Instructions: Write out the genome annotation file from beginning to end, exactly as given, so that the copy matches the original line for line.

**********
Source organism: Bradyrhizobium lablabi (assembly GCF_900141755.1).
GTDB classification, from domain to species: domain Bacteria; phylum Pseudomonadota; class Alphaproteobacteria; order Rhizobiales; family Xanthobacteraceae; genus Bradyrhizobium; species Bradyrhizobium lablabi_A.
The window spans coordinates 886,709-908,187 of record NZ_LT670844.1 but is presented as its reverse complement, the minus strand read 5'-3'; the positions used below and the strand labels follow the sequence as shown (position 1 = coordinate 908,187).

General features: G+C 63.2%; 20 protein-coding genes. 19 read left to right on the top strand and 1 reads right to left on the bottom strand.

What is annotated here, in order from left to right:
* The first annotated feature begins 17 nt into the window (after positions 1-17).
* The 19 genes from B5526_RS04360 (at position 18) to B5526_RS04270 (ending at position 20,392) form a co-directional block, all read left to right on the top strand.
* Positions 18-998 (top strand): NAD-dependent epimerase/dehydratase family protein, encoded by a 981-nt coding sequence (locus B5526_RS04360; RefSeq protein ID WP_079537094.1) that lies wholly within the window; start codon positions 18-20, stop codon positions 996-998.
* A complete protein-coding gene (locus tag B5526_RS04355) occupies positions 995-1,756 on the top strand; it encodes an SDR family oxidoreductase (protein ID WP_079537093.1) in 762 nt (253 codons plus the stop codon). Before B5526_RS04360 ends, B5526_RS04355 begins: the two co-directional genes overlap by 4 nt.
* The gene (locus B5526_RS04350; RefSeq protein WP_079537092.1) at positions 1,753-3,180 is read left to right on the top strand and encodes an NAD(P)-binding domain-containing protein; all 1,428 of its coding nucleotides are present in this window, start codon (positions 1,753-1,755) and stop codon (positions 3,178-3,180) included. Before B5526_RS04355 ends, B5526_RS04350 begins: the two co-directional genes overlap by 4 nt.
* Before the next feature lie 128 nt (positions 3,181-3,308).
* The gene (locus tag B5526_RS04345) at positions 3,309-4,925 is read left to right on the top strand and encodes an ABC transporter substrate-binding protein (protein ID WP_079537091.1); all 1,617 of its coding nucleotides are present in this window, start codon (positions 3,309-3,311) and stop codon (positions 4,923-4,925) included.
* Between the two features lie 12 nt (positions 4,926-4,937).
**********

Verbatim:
Source organism: Bradyrhizobium lablabi (assembly GCF_900141755.1).
GTDB classification, from domain to species: domain Bacteria; phylum Pseudomonadota; class Alphaproteobacteria; order Rhizobiales; family Xanthobacteraceae; genus Bradyrhizobium; species Bradyrhizobium lablabi_A.
The window spans coordinates 886,709-908,187 of record NZ_LT670844.1 but is presented as its reverse complement, the minus strand read 5'-3'; the positions used below and the strand labels follow the sequence as shown (position 1 = coordinate 908,187).

General features: G+C 63.2%; 20 protein-coding genes. 19 read left to right on the top strand and 1 reads right to left on the bottom strand.

What is annotated here, in order from left to right:
* The first annotated feature begins 17 nt into the window (after positions 1-17).
* The 19 genes from B5526_RS04360 (at position 18) to B5526_RS04270 (ending at position 20,392) form a co-directional block, all read left to right on the top strand.
* Positions 18-998 (top strand): NAD-dependent epimerase/dehydratase family protein, encoded by a 981-nt coding sequence (locus B5526_RS04360; RefSeq protein ID WP_079537094.1) that lies wholly within the window; start codon positions 18-20, stop codon positions 996-998.
* A complete protein-coding gene (locus tag B5526_RS04355) occupies positions 995-1,756 on the top strand; it encodes an SDR family oxidoreductase (protein ID WP_079537093.1) in 762 nt (253 codons plus the stop codon). Before B5526_RS04360 ends, B5526_RS04355 begins: the two co-directional genes overlap by 4 nt.
* The gene (locus B5526_RS04350; RefSeq protein WP_079537092.1) at positions 1,753-3,180 is read left to right on the top strand and encodes an NAD(P)-binding domain-containing protein; all 1,428 of its coding nucleotides are present in this window, start codon (positions 1,753-1,755) and stop codon (positions 3,178-3,180) included. Before B5526_RS04355 ends, B5526_RS04350 begins: the two co-directional genes overlap by 4 nt.
* Before the next feature lie 128 nt (positions 3,181-3,308).
* The gene (locus tag B5526_RS04345) at positions 3,309-4,925 is read left to right on the top strand and encodes an ABC transporter substrate-binding protein (protein ID WP_079537091.1); all 1,617 of its coding nucleotides are present in this window, start codon (positions 3,309-3,311) and stop codon (positions 4,923-4,925) included.
* Between the two features lie 12 nt (positions 4,926-4,937).